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Riverbanks Citywide Road Work Continues
Paint spray
A member of the painting crew finishes off a crosswalk on Crawford Road in Crossroads. What could be the final phase of the resurfacing project is wrapping up all over town. Ric McGinnis/The News

Improvement on commercial roads, residential streets and other neighborhoods around town is nearing completion in the citywide project to upgrade their surfaces.

And as the work continues, with lines, crosswalks, arrows and other symbols being painted on streets around Riverbank over the past week, the inconvenience to residents nears its end, as well.

The multi-stage effort has stretched into weeks. The streets involved are closed to traffic, particularly parking, to first, scrape the old paint off, then slurry seal the asphalt. Then, the parking lines were repainted, followed by crosswalks, ‘STOP’ painted on the ground, lines and other symbols painted in their place to finish the job.

Each done by a different work crew, with their own expertise, it sometimes seemed like weeks between phases.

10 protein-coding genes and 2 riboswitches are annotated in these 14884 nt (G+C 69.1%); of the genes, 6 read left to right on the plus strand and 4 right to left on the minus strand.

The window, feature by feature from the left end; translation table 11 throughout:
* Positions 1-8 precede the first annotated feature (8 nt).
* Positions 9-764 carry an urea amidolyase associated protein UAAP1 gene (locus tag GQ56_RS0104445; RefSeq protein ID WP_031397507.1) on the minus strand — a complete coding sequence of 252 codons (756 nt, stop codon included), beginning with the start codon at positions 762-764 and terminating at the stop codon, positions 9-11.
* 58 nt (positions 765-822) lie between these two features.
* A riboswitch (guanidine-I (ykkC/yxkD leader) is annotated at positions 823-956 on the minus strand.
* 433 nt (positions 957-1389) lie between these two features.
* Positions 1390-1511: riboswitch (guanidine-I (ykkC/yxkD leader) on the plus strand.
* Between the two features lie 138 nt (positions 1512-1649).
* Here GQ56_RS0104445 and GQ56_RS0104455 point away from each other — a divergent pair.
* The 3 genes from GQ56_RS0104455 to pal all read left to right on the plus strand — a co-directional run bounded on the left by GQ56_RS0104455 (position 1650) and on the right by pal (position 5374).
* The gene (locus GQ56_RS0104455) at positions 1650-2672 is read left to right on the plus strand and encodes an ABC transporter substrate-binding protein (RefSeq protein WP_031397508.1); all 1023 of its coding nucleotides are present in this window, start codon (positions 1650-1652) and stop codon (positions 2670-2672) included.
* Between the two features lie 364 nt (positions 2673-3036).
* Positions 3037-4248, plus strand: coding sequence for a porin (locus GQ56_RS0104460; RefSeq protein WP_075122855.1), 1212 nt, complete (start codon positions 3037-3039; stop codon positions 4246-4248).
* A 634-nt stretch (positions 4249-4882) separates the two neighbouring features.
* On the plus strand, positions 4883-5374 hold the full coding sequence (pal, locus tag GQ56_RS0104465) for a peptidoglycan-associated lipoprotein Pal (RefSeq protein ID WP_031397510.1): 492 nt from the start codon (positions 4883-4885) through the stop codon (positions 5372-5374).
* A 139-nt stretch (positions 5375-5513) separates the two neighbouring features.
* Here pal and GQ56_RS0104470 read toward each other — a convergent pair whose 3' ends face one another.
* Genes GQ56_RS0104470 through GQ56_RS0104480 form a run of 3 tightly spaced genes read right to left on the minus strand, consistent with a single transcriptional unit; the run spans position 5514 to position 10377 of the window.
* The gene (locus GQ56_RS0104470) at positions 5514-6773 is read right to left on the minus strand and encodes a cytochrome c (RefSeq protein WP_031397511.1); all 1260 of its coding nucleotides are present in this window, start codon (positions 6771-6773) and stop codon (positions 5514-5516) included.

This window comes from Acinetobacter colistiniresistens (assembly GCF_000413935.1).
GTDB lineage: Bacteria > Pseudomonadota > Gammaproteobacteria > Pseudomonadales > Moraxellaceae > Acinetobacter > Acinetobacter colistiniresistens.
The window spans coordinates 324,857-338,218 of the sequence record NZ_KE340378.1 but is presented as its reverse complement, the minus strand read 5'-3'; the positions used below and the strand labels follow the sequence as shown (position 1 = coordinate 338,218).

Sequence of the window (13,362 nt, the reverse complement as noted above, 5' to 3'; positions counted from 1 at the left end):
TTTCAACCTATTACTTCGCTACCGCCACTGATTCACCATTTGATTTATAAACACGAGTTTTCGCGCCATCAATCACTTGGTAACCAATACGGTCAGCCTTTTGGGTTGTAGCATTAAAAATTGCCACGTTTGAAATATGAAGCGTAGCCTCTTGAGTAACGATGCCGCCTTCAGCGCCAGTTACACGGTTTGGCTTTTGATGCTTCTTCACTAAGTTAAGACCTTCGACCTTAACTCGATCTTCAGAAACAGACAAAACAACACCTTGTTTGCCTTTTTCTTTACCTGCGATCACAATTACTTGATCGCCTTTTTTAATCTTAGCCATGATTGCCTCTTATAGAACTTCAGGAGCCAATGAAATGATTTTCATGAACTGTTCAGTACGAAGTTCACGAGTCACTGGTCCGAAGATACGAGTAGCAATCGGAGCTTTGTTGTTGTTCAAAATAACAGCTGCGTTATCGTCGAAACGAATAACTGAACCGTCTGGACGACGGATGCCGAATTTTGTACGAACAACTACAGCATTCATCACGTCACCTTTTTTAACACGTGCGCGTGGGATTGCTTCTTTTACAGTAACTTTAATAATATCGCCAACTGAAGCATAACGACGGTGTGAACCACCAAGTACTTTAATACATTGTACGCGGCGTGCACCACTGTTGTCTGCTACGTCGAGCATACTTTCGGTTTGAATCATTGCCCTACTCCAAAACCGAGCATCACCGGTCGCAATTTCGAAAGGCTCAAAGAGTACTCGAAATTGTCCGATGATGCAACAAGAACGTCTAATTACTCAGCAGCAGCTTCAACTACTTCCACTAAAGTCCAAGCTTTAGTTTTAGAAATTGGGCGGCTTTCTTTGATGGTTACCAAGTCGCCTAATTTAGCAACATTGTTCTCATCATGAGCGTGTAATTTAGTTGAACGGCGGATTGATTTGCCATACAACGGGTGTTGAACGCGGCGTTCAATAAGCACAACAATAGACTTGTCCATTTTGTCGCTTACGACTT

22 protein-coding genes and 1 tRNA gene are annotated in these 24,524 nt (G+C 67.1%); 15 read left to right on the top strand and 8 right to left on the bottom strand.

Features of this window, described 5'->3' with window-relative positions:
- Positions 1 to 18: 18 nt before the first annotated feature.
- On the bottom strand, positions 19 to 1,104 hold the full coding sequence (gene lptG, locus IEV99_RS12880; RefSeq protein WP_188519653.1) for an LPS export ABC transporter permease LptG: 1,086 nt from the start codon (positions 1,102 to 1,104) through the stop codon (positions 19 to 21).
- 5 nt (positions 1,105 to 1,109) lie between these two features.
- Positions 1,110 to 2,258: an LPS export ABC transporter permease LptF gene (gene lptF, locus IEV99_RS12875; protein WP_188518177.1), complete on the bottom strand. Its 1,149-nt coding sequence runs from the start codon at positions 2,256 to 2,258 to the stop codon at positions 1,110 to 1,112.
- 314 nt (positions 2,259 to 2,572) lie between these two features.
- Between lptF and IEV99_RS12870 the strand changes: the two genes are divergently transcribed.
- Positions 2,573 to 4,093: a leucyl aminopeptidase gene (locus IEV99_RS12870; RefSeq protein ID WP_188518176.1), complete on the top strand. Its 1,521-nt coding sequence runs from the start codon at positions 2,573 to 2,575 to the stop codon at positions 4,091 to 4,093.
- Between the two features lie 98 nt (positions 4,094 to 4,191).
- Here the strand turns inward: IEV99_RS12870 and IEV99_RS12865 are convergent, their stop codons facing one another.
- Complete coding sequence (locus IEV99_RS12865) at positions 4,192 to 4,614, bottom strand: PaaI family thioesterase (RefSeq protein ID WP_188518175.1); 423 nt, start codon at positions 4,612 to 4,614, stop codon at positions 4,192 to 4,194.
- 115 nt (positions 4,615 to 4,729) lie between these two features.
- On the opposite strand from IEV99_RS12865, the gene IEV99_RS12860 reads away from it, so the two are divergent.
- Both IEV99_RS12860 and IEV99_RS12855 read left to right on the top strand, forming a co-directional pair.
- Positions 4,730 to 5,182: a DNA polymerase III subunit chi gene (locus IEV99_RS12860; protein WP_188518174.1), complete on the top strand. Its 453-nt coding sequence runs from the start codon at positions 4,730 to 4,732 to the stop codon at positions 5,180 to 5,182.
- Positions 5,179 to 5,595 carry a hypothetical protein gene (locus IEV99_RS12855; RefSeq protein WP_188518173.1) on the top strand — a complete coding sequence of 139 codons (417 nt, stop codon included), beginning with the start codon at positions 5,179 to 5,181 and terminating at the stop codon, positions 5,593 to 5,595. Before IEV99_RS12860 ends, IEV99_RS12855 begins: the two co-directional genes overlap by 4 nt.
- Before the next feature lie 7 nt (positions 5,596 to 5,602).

Uproar in the back and forth of the ‘Riverbank Crossroads And Adjacent’ Facebook page indicated some residents’ confusion over the process as it played out in the west side of town.

Many who commented complained about the difficulty of getting around the road work, pointing out how impossible it was to get to and from home through the maze of streets that connect one area with another while the main thoroughfares were occupied.

Some questioned the need for resurfacing streets in the Crossroads area, since they’re some of the newest in town. Others pointed out that sealing asphalt prevents the deterioration that would lead to a need for replacement.

On Thursday, June 23, painting crews were at work on Crawford Road, a major thoroughfare from the east to west side of Crossroads. The slurry seal work earlier made it difficult for residents on the day it was done, but there were fewer problems during the painting. With the raised center divider, a whole lane was blocked during sealing and while it cooled.

But only half at a time was closed at the intersections during painting of the crosswalks. And since the paint isn’t traditional paint, it can be driven on much more quickly.

The paint is actually liquid plastic. It’s heated to liquid form in an oven on a truck nearby, then poured into the applicator, which also has a propane burner to keep it warm and soft.

Once a section is painted, soapy water is applied, then dried off with a leaf blower. It cools and solidifies enough that the lane can quickly be reopened, allowing waiting traffic to travel through.

Thursday’s work saw the crosswalks in that stretch completed, with ‘STOP’ painted on the ground in the through and turn lanes but center lines and bike lane smaller lines were still to be completed at the weekend.